• Matthew Lerner

My Top 6 Competitor Analysis Tools

Updated: Oct 19, 2021

“Great artists steal,” - Picasso.


If you’re not spying on other companies' marketing, you need to start. It’s great for:

  • Competitive research / market share for fundraising

  • Generating ideas for your own marketing

  • Identifying how they address a challenge you’re facing as well (e.g. pricing, lead gen.)

  • Best practices in a certain domain (e.g. SEO, copywriting, UX)

  • Developing your overall strategy and defining an area of focus

Over the next few weeks, Nopadon and I will explore the dark arts referred to as "competitive analysis” in polite company. There’s a lot to cover! So today, I’ll just talk about how I take a peek at a competitor’s site when I want to check out their overall approach.

  1. First, I check their tech using the BuiltWith plugin. Are they clever or using basic kit? Can they sprout landing pages and iterate fast? Or are they handcuffed to a custom-built site? Do they use A/B testing software? Do I see a Facebook pixel? You can learn a lot about the competition based on their analytics tools - GA (basic), Amplitude (advanced) or Mixpanel (expensive). If they’re using Heap, it shows a certain level of sophistication on the product side. 🧐

  2. Next, I use Similarweb to review their overall traffic and major channels.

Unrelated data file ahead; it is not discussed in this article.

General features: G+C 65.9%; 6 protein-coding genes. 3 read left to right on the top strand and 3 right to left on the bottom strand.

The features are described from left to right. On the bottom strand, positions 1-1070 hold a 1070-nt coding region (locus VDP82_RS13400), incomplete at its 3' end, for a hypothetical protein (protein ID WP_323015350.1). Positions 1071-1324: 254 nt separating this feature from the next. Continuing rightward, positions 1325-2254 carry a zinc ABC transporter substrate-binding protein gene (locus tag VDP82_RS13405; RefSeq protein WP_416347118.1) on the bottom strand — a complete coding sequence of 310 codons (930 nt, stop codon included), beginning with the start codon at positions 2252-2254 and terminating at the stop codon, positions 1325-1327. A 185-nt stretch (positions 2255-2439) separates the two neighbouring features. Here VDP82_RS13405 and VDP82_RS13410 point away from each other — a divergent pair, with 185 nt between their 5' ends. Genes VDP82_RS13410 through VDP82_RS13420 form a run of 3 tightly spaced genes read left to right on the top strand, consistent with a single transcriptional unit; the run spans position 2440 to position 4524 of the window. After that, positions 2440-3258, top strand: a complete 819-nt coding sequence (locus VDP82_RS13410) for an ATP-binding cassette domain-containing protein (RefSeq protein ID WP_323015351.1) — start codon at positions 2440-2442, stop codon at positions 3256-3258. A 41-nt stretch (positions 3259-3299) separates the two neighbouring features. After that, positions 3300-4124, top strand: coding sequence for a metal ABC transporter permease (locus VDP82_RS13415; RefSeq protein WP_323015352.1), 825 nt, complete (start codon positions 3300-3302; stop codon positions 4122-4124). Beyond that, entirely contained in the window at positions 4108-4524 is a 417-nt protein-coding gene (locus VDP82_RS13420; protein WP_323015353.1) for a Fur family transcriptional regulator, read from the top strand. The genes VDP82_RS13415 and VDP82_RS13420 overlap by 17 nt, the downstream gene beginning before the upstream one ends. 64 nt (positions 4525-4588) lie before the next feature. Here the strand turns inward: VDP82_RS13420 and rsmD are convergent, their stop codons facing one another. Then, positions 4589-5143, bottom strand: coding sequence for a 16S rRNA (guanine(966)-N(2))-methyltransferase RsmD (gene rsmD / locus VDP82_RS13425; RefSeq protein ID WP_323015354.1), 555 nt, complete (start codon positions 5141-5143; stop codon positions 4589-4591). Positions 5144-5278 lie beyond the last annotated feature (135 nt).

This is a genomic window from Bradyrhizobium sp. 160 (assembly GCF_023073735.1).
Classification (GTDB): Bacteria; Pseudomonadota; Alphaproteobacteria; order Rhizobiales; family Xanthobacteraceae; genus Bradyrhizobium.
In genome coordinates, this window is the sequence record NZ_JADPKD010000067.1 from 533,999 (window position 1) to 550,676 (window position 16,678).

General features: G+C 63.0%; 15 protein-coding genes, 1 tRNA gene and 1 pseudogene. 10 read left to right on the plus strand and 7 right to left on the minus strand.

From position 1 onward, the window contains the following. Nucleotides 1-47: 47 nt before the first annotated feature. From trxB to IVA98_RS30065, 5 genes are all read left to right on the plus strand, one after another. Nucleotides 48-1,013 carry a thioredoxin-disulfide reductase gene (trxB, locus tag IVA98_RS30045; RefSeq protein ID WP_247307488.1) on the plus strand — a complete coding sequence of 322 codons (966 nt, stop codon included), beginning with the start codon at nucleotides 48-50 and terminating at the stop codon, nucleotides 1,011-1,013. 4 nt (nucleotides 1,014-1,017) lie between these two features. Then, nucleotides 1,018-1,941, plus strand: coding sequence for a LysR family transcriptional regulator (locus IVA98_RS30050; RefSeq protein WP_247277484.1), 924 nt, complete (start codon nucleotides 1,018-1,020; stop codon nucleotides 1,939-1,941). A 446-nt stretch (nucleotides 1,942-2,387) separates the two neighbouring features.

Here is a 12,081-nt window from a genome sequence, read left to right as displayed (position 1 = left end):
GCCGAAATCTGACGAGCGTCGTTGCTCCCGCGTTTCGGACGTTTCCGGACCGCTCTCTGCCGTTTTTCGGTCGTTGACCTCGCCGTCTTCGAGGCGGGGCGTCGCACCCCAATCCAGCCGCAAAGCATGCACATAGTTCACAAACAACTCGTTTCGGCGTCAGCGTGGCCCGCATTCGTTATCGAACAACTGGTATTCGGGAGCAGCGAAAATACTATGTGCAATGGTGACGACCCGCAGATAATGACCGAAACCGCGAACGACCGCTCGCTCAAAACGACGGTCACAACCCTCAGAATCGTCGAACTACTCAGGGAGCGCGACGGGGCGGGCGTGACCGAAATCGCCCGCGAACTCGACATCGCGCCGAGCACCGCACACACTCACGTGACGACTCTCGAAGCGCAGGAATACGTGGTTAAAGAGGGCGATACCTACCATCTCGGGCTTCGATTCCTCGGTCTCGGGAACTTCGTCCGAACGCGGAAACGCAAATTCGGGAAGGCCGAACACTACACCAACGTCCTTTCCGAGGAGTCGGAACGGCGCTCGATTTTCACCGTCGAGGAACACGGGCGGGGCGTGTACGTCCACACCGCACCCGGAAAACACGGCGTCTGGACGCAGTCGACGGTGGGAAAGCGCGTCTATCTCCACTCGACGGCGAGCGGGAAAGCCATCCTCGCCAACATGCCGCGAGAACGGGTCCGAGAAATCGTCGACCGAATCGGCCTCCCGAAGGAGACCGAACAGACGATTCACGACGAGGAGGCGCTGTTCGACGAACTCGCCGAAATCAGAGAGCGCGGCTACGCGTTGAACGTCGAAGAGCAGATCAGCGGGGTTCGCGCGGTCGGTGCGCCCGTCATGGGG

• If it’s all “direct” and / or trademark search, they have a lot of brand awareness. Great for them, but it doesn’t really help you think of a “strategy.”

  • If there’s a lot of natural search, I check their top keywords in SEMRush (free alternative = Ubersuggest). Is it all “high-intent” like people searching for their product name? Or are they clever about finding upstream non-trademark search terms like "how to ____"?

  • If there’s a lot of paid search, I look into what they’re buying via SEMRush (free alternative = Spyfu).

  • If they’re relying on paid social, I go to the Facebook Ad Library to check out their creative. Do they have a mix of low-intent attention grabbers (top of funnel) and high-intent offers (bottom of funnel)? What value propositions are they testing? What does their copy emphasise? How is their design style thumb-stopping?

  • For influencers, I go on the major platforms (IG, YT, etc.) and search for the brand. I look at posts where they’re tagged, sort by using the “Most Popular” filter, and identify who’s promoting them and how. I also look to see if they have affiliate tracking in their URL - are these paid promotions?

  • Note: For B2B, I also check if they’re running paid ads with lead magnets on LinkedIn. (Visit the Company Page, then Posts > Ads.)

Finally, I do a deep dive on their landing pages. How’s the copy? What do they understand about their customers? Do they have a compelling next-step for medium-intent visitors? Or is it just “Buy Now” or “Book a Demo”? Does all the traffic go to one landing page? Or do they have different ones for certain terms or traffic sources? (How are they segmenting their audience?)


You could obviously go a lot deeper on any of these steps. (And I will, just not in this post!) The points I briefly listed give me a high-level overview of what a company is doing and how clever they are. After all, we only want to copy the best!


I hope this helps! Next week we’ll talk about the best companies to study. (Hint: it’s probably not your competitors.)


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